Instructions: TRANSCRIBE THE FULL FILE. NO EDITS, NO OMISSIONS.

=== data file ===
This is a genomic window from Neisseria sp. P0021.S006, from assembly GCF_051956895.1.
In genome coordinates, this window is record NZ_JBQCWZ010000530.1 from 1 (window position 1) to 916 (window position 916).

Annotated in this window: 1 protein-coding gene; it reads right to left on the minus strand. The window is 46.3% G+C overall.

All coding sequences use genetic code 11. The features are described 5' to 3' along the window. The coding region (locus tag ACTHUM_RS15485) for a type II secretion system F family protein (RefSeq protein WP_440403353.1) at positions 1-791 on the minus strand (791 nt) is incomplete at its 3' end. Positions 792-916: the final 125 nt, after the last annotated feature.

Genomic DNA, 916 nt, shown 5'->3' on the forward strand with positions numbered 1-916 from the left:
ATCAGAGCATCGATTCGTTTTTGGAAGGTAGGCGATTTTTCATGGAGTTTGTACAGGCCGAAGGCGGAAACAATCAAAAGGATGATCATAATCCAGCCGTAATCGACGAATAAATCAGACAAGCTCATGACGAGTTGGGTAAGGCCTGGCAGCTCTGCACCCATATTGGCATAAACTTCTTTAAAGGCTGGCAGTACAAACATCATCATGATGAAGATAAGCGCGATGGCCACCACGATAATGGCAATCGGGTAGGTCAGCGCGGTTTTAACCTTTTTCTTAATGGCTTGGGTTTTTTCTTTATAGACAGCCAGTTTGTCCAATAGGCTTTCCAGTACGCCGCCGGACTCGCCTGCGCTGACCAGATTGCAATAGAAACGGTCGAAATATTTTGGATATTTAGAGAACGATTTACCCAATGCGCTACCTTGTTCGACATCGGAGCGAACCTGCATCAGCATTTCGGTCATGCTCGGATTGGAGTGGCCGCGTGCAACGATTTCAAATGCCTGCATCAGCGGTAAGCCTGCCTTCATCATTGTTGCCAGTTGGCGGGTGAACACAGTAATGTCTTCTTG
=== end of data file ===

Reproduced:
This is a genomic window from Neisseria sp. P0021.S006, from assembly GCF_051956895.1.
In genome coordinates, this window is record NZ_JBQCWZ010000530.1 from 1 (window position 1) to 916 (window position 916).

Annotated in this window: 1 protein-coding gene; it reads right to left on the minus strand. The window is 46.3% G+C overall.

All coding sequences use genetic code 11. The features are described 5' to 3' along the window. The coding region (locus tag ACTHUM_RS15485) for a type II secretion system F family protein (RefSeq protein WP_440403353.1) at positions 1-791 on the minus strand (791 nt) is incomplete at its 3' end. Positions 792-916: the final 125 nt, after the last annotated feature.

Genomic DNA, 916 nt, shown 5'->3' on the forward strand with positions numbered 1-916 from the left:
ATCAGAGCATCGATTCGTTTTTGGAAGGTAGGCGATTTTTCATGGAGTTTGTACAGGCCGAAGGCGGAAACAATCAAAAGGATGATCATAATCCAGCCGTAATCGACGAATAAATCAGACAAGCTCATGACGAGTTGGGTAAGGCCTGGCAGCTCTGCACCCATATTGGCATAAACTTCTTTAAAGGCTGGCAGTACAAACATCATCATGATGAAGATAAGCGCGATGGCCACCACGATAATGGCAATCGGGTAGGTCAGCGCGGTTTTAACCTTTTTCTTAATGGCTTGGGTTTTTTCTTTATAGACAGCCAGTTTGTCCAATAGGCTTTCCAGTACGCCGCCGGACTCGCCTGCGCTGACCAGATTGCAATAGAAACGGTCGAAATATTTTGGATATTTAGAGAACGATTTACCCAATGCGCTACCTTGTTCGACATCGGAGCGAACCTGCATCAGCATTTCGGTCATGCTCGGATTGGAGTGGCCGCGTGCAACGATTTCAAATGCCTGCATCAGCGGTAAGCCTGCCTTCATCATTGTTGCCAGTTGGCGGGTGAACACAGTAATGTCTTCTTG